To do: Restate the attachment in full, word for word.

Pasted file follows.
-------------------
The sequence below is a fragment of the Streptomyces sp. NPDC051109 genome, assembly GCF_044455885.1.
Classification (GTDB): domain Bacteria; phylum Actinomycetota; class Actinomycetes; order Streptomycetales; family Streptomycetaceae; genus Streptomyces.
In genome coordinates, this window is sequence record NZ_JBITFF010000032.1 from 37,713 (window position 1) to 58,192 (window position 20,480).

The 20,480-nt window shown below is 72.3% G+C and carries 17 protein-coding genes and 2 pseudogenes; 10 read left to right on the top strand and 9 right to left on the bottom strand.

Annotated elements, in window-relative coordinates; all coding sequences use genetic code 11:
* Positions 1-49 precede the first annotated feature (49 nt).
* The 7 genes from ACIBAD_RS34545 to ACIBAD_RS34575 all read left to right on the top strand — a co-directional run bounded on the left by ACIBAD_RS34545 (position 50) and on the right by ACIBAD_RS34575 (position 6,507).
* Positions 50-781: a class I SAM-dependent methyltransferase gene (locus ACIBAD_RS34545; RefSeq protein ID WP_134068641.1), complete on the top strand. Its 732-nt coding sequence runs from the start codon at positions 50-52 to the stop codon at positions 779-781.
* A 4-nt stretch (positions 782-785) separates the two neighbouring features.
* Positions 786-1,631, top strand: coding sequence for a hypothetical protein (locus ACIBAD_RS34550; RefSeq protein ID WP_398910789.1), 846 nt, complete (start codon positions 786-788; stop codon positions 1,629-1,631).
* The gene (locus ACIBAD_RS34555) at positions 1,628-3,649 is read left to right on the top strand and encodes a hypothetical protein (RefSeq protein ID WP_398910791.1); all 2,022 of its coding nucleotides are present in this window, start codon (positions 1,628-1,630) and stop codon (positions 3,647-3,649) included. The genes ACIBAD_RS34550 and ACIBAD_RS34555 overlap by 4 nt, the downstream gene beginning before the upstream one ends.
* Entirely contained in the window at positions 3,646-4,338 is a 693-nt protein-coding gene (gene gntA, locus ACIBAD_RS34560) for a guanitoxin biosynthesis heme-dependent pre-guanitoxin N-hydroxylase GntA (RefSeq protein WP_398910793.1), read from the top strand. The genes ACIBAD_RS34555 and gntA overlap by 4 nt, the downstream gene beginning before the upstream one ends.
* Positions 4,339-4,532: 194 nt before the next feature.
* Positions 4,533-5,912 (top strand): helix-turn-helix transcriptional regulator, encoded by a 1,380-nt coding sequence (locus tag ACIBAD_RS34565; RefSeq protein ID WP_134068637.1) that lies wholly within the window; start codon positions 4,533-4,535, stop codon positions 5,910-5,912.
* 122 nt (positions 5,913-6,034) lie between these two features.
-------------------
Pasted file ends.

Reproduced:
The sequence below is a fragment of the Streptomyces sp. NPDC051109 genome, assembly GCF_044455885.1.
Classification (GTDB): domain Bacteria; phylum Actinomycetota; class Actinomycetes; order Streptomycetales; family Streptomycetaceae; genus Streptomyces.
In genome coordinates, this window is sequence record NZ_JBITFF010000032.1 from 37,713 (window position 1) to 58,192 (window position 20,480).

The 20,480-nt window shown below is 72.3% G+C and carries 17 protein-coding genes and 2 pseudogenes; 10 read left to right on the top strand and 9 right to left on the bottom strand.

Annotated elements, in window-relative coordinates; all coding sequences use genetic code 11:
* Positions 1-49 precede the first annotated feature (49 nt).
* The 7 genes from ACIBAD_RS34545 to ACIBAD_RS34575 all read left to right on the top strand — a co-directional run bounded on the left by ACIBAD_RS34545 (position 50) and on the right by ACIBAD_RS34575 (position 6,507).
* Positions 50-781: a class I SAM-dependent methyltransferase gene (locus ACIBAD_RS34545; RefSeq protein ID WP_134068641.1), complete on the top strand. Its 732-nt coding sequence runs from the start codon at positions 50-52 to the stop codon at positions 779-781.
* A 4-nt stretch (positions 782-785) separates the two neighbouring features.
* Positions 786-1,631, top strand: coding sequence for a hypothetical protein (locus ACIBAD_RS34550; RefSeq protein ID WP_398910789.1), 846 nt, complete (start codon positions 786-788; stop codon positions 1,629-1,631).
* The gene (locus ACIBAD_RS34555) at positions 1,628-3,649 is read left to right on the top strand and encodes a hypothetical protein (RefSeq protein ID WP_398910791.1); all 2,022 of its coding nucleotides are present in this window, start codon (positions 1,628-1,630) and stop codon (positions 3,647-3,649) included. The genes ACIBAD_RS34550 and ACIBAD_RS34555 overlap by 4 nt, the downstream gene beginning before the upstream one ends.
* Entirely contained in the window at positions 3,646-4,338 is a 693-nt protein-coding gene (gene gntA, locus ACIBAD_RS34560) for a guanitoxin biosynthesis heme-dependent pre-guanitoxin N-hydroxylase GntA (RefSeq protein WP_398910793.1), read from the top strand. The genes ACIBAD_RS34555 and gntA overlap by 4 nt, the downstream gene beginning before the upstream one ends.
* Positions 4,339-4,532: 194 nt before the next feature.
* Positions 4,533-5,912 (top strand): helix-turn-helix transcriptional regulator, encoded by a 1,380-nt coding sequence (locus tag ACIBAD_RS34565; RefSeq protein ID WP_134068637.1) that lies wholly within the window; start codon positions 4,533-4,535, stop codon positions 5,910-5,912.
* 122 nt (positions 5,913-6,034) lie between these two features.